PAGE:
She was right next to him now, oblivious to the crowd, her thoughts apparently elsewhere. As she swung in a slow circle, he looked at her face and their eyes met, just for a brief moment.

I know her, Michael thought.

But that was impossible. He shook his head as though some puzzle piece might fall into place. How could he know her? Courtney was the first church-going chick he'd dated since … well, since forever.

He glanced over his shoulder, his gaze following the dancer out the back door of the sanctuary. Maybe she'd appear again later and dance her way back down the aisle. She was vaguely familiar, though nothing he could pin down. Not somebody from work. A waitress, maybe?

He waited through the long program, glancing over his shoulder now and again, hoping she'd make a second appearance. Familiar carols he hadn't heard in years filled him with a forgotten joy. His squeezed Courtney's hand more than once, just to feel the warmth of it. It'd been a long time since he thought this much about Christmas.

When live camels with three wise men showed up on stage, he was so distracted by the spectacle, he almost missed seeing the blond dancer slip into the pew across the aisle from him.

No more white costume. Jeans and a bright red sweater now. Her hair fell across her shoulders. And she had makeup on. Not much, but a little. Red lipstick, to match her sweater.

Maybe it was a coincidence, or maybe she sensed him staring at her. She turned directly toward him, and met his gaze head on.

And then he knew. Knew where he'd met her, why she looked familiar. The Charm City Lounge. Last year over the holidays, he and some buddies from work went there on a dare. The place was dark and dirty, the liquor watered down, the music too loud, the girls hard-looking. Their bodies were inviting, but their eyes were vacant.

And this woman, this leggy blond, had been among them. He remembered her, not because she was prettier than the rest, but because there was something different about her. She hadn't looked tough; she'd looked broken.

He studied her out of the corner of his eye. She didn't look broken now. Just the opposite. Maybe his memory was playing tricks on him.

When the last chord rang through the sanctuary, followed by thunderous applause, Michael rose to his feet along with everyone else, clapping with more sincerity than he'd felt in ages.

Courtney touched his arm. "Michael, do you mind if I step backstage for a second and say 'hi' to one of my friends in the choir? I won't be long."

"No problem." Perfect, in fact. He'd been trying to figure out how he could catch the dancer before she left and not hurt Courtney's feelings. "I'll be right here, babe."

Courtney's dark head barely had disappeared into the crowd when he turned to find the dancer a footstep away, looking directly at him. Waiting for him, almost.

"Glorianna Wilson," she said in a soft voice, extending her hand to shake his. "My friends call me Glory. I noticed you were staring at me and thought we might have met."

He was speechless. It was her, no question. "We did. Sort of. Not … uh … " He glanced at the rows of pews and racks of Bibles. "Not here, though."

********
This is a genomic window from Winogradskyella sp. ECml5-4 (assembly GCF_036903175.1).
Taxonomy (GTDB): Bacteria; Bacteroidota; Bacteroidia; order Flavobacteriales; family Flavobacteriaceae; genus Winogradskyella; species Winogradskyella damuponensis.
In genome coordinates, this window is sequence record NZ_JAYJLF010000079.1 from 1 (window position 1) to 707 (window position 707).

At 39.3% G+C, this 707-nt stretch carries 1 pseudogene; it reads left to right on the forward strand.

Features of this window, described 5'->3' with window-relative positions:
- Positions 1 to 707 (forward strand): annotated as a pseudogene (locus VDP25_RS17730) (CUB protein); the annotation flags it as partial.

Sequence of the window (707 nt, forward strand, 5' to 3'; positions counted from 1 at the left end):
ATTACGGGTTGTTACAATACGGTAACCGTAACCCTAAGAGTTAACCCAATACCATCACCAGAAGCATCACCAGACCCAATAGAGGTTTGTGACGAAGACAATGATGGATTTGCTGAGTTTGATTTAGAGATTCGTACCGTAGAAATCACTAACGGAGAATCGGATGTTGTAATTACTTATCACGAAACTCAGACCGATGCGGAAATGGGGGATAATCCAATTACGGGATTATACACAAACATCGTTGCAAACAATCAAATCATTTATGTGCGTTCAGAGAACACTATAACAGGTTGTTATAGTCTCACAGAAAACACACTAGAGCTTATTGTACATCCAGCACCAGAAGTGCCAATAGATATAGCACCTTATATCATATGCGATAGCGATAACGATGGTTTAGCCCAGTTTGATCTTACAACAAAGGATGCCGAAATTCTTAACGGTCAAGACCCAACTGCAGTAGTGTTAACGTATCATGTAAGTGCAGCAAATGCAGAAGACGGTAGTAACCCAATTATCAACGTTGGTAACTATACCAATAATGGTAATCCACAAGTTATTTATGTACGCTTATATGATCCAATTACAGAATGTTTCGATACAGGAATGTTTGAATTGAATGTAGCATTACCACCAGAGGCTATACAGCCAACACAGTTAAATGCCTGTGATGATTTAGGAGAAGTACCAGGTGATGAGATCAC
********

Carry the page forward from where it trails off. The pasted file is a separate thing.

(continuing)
She tipped her head to the side, eyeing him with amusement. "At the Lounge?"

He poked at the carpeting with his toe. "Yeah." Those blue eyes saw too much. "How'd you recognize me?"

"Oh, I didn't recognize you at all." She shrugged. "After a while, you know the look. Men used to pass me on the street, do a double take, that kind of thing."

"Uh-huh." Overcome with curiosity, Michael lifted his chin and tried not to stare. "It is you, then? I can't believe you're the same woman."

"I'm not." Her radiant smile transformed her face. The dancer from the Lounge was gone.

"What … ?" Michael searched for the right word. "What happened?"

"Christmas happened." Her smile turned to laughter, ringing like sleigh bells. "Easter happened. Jesus came to earth a baby, and rose from earth a Savior. He lived and died and lives again for me. And for you." Her words were gentle. "What's your name, by the way?"

"Michael."

"Ah." She nodded, obviously pleased. "Like the angel."

"Listen." He leaned closer, keeping his voice low. "Aren't you afraid someone might recognize you?"

She leaned closer, too. "Someone has."

"Oh."

Slowly straightening, she looked at him as though she could see right through his tough skin. "Michael, you watched me dance once. But God watched me dance every night. I didn't know it then, but he was right there with me, waiting for me to open my eyes and see the truth."

Michael shook his head, confused by her confidence. "But don't people think less of you, once they know?"

Her shining hair framed her face like a halo. "I don't mind if people think less of me. Maybe they'll think more of God."

When someone called her name, she turned to go. "Merry Christmas, Michael. I hope I'll see you here again."

By the time he could say what was on his heart, she'd started down the aisle. "I think you will, Glorianna," he called after her. "And … Merry Christmas!"

Liz Curtis Higgs, is a speaker and best-selling author of more than 20 books. She lives with her family in Kentucky.


Read more articles that highlight writing by Christian women at ChristianityToday.com/Women